Exit velocity, measured in the miles-per-hour speed that a ball leaves the bat, is a valuable way to project a hitter between different hitting environments or seasons. At the same time, it can help to make sense of why a hitter is performing poorly or if they’re simply experiencing a stretch of bad luck.
For example, if a player hits .100 over two weeks with an average exit velocity of 81.0 MPH, then they are making poor contact and the dip in production is likely all on them. If they’re hitting .100 with an average exit velocity of 96.0 MPH, however, there’s a much higher chance that the slump is just the result of well-hit balls finding gloves.
2016: Morales’ average exit velocity in 2016 was 94.9 MPH. Among players with at least 100 batted balls, that ranked him ninth in all of Major League Baseball behind the likes of Giancarlo Stanton, Miguel Cabrera, David Ortiz, and Gary Sanchez. It also ranked him above Bautista, Encarnacion, and Josh Donaldson.
On fly balls and line drives specifically, Morales’ average exit velocity ranked 21st in the league. His maximum exit velocity on the season — 115.6 MPH on a 456-foot home run off the Cardinals’ Tyler Lyons — ranks 19th in max velocities.
2015: Morales ranked 20th league-wide in average exit velocity at 92.7 MPH, this time behind Bautista and Donaldson but still ahead of Encarnacion. His fly ball / line drive velocities and maximum velocity were not as high as in 2016, but still hit impressive levels.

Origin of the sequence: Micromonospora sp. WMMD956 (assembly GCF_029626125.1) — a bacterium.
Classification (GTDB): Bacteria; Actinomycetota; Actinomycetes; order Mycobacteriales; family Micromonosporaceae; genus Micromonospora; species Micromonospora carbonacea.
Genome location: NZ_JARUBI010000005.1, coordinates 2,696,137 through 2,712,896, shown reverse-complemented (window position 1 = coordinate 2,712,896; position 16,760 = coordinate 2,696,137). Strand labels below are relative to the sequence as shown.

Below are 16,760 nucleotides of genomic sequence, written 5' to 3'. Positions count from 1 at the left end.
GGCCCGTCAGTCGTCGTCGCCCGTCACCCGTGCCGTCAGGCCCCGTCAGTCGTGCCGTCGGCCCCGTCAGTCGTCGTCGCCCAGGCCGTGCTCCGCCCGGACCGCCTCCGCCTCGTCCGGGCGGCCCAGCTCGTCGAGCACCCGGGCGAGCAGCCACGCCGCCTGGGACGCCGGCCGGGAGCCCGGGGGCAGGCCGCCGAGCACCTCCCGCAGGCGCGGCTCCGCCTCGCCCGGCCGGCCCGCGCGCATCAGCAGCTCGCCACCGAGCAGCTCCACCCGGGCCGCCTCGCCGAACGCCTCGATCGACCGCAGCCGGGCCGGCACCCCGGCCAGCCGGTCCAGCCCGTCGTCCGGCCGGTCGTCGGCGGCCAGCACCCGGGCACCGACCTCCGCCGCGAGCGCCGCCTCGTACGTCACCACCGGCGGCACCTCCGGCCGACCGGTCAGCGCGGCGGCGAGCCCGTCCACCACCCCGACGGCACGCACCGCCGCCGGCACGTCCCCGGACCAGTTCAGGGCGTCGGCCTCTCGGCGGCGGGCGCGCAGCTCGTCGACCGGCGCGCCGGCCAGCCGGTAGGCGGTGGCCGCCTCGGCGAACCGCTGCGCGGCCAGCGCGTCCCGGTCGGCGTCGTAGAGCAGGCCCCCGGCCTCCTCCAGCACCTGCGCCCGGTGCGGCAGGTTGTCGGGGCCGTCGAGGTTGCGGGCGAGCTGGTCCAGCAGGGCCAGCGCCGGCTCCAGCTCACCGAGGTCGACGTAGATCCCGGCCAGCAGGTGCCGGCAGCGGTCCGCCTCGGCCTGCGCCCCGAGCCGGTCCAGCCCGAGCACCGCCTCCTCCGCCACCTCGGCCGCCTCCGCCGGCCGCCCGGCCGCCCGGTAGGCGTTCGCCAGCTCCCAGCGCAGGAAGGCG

Here is a trio of Morales’ home runs from 2015, as measured by Statcast.
A consistent base
Morales is not Mark Trumbo or Chris Carter. While he might lack the lightning-in-a-bottle power to make a run at 50 home runs, his fundamentals and consistency give him a much safer floor as a power bat.
More importantly, beyond Morales’ exit velocities staying strong, his PITCHf/x plate discipline metrics suggest that he is performing extremely consistently with his career averages when it comes to pitch selection and swing choices.
Morales swung at 34.1% of pitches outside of the strike zone in 2016, just slightly up from his career average of 32.6%. His rate of swinging at pitches inside the zone was within 1% of his career average.
For his career, Morales has made contact with the ball on 77.8% of his swings. In 2016? 77.9%.
If those numbers — or his strikeout and walk ratios — displayed extreme outliers from year to year, then there would be a legitimate reason to worry that Morales’s value is prone to unpredictable swings. That does not appear to be the case.
Morales’ 2014 season will be raised as an outlier by some, but it is fair to dismiss that from consideration as Morales did not appear in his first game until June after a declined qualifying offer and a greatly misjudged market sunk his free agent appeal entirely. Sound familiar?
What this means for Morales and the Blue Jays
None of this changes the other realities that the Blue Jays will face with morales. He turns 34 in June, has little defensive value at first base, and is one of the league’s poorest base runners.
These are not surprises to the Blue Jays, though. Morales is being brought in to provide offensive pop, and if he chips in a drop of value elsewhere, that’s simply a bonus.
The two sides inked a three-year deal, so Morales isn’t going anywhere soon, and with the right lineup around him that is not necessarily a bad thing. In an alternate universe where Edwin Encarnacion was never a Blue Jay, the addition of Morales would be met with more of a shrug than it has been. If Morales can be viewed in a vacuum rather than as a “non-Enarnacion replacement”, however, the optics of this become a little easier to digest
His value is unlikely to significantly exceed that $11 million annual salary, but between the beneficial change of scenery and a steady output of hard-hit balls, Morales could be more valuable to the Blue Jays than many expect.